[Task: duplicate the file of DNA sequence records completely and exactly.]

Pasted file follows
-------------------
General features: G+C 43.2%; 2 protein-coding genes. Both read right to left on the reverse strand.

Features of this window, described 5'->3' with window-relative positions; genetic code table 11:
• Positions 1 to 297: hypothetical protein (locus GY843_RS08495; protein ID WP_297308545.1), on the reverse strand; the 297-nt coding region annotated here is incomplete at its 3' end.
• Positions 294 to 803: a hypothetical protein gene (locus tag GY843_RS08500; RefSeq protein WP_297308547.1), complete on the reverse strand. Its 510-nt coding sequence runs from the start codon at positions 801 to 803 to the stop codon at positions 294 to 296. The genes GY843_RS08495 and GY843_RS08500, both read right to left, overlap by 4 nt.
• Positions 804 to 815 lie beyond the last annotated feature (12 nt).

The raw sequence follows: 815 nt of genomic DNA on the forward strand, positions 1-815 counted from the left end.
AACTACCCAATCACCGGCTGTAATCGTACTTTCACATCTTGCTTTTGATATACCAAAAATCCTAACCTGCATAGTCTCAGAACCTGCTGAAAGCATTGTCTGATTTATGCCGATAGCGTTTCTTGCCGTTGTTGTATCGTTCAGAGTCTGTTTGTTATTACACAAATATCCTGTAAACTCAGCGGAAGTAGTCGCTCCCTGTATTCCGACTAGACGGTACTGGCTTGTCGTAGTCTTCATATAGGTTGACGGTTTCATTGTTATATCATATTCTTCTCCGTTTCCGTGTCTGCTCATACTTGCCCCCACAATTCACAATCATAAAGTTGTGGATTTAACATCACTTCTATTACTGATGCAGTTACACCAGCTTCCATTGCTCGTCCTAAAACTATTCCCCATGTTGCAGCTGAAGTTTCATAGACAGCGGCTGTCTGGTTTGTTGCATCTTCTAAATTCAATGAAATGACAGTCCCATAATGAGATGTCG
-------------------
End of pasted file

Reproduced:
General features: G+C 43.2%; 2 protein-coding genes. Both read right to left on the reverse strand.

Features of this window, described 5'->3' with window-relative positions; genetic code table 11:
• Positions 1 to 297: hypothetical protein (locus GY843_RS08495; protein ID WP_297308545.1), on the reverse strand; the 297-nt coding region annotated here is incomplete at its 3' end.
• Positions 294 to 803: a hypothetical protein gene (locus tag GY843_RS08500; RefSeq protein WP_297308547.1), complete on the reverse strand. Its 510-nt coding sequence runs from the start codon at positions 801 to 803 to the stop codon at positions 294 to 296. The genes GY843_RS08495 and GY843_RS08500, both read right to left, overlap by 4 nt.
• Positions 804 to 815 lie beyond the last annotated feature (12 nt).

The raw sequence follows: 815 nt of genomic DNA on the forward strand, positions 1-815 counted from the left end.
AACTACCCAATCACCGGCTGTAATCGTACTTTCACATCTTGCTTTTGATATACCAAAAATCCTAACCTGCATAGTCTCAGAACCTGCTGAAAGCATTGTCTGATTTATGCCGATAGCGTTTCTTGCCGTTGTTGTATCGTTCAGAGTCTGTTTGTTATTACACAAATATCCTGTAAACTCAGCGGAAGTAGTCGCTCCCTGTATTCCGACTAGACGGTACTGGCTTGTCGTAGTCTTCATATAGGTTGACGGTTTCATTGTTATATCATATTCTTCTCCGTTTCCGTGTCTGCTCATACTTGCCCCCACAATTCACAATCATAAAGTTGTGGATTTAACATCACTTCTATTACTGATGCAGTTACACCAGCTTCCATTGCTCGTCCTAAAACTATTCCCCATGTTGCAGCTGAAGTTTCATAGACAGCGGCTGTCTGGTTTGTTGCATCTTCTAAATTCAATGAAATGACAGTCCCATAATGAGATGTCG